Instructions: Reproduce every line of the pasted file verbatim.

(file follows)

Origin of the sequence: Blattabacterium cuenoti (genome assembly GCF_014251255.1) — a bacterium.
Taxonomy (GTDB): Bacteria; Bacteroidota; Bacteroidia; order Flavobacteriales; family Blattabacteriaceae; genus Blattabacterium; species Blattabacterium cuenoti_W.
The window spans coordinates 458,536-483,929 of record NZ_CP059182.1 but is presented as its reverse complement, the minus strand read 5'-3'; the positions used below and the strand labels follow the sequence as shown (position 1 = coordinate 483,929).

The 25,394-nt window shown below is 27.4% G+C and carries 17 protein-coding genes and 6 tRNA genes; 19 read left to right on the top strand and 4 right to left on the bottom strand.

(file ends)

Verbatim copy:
Origin of the sequence: Blattabacterium cuenoti (genome assembly GCF_014251255.1) — a bacterium.
Taxonomy (GTDB): Bacteria; Bacteroidota; Bacteroidia; order Flavobacteriales; family Blattabacteriaceae; genus Blattabacterium; species Blattabacterium cuenoti_W.
The window spans coordinates 458,536-483,929 of record NZ_CP059182.1 but is presented as its reverse complement, the minus strand read 5'-3'; the positions used below and the strand labels follow the sequence as shown (position 1 = coordinate 483,929).

The 25,394-nt window shown below is 27.4% G+C and carries 17 protein-coding genes and 6 tRNA genes; 19 read left to right on the top strand and 4 right to left on the bottom strand.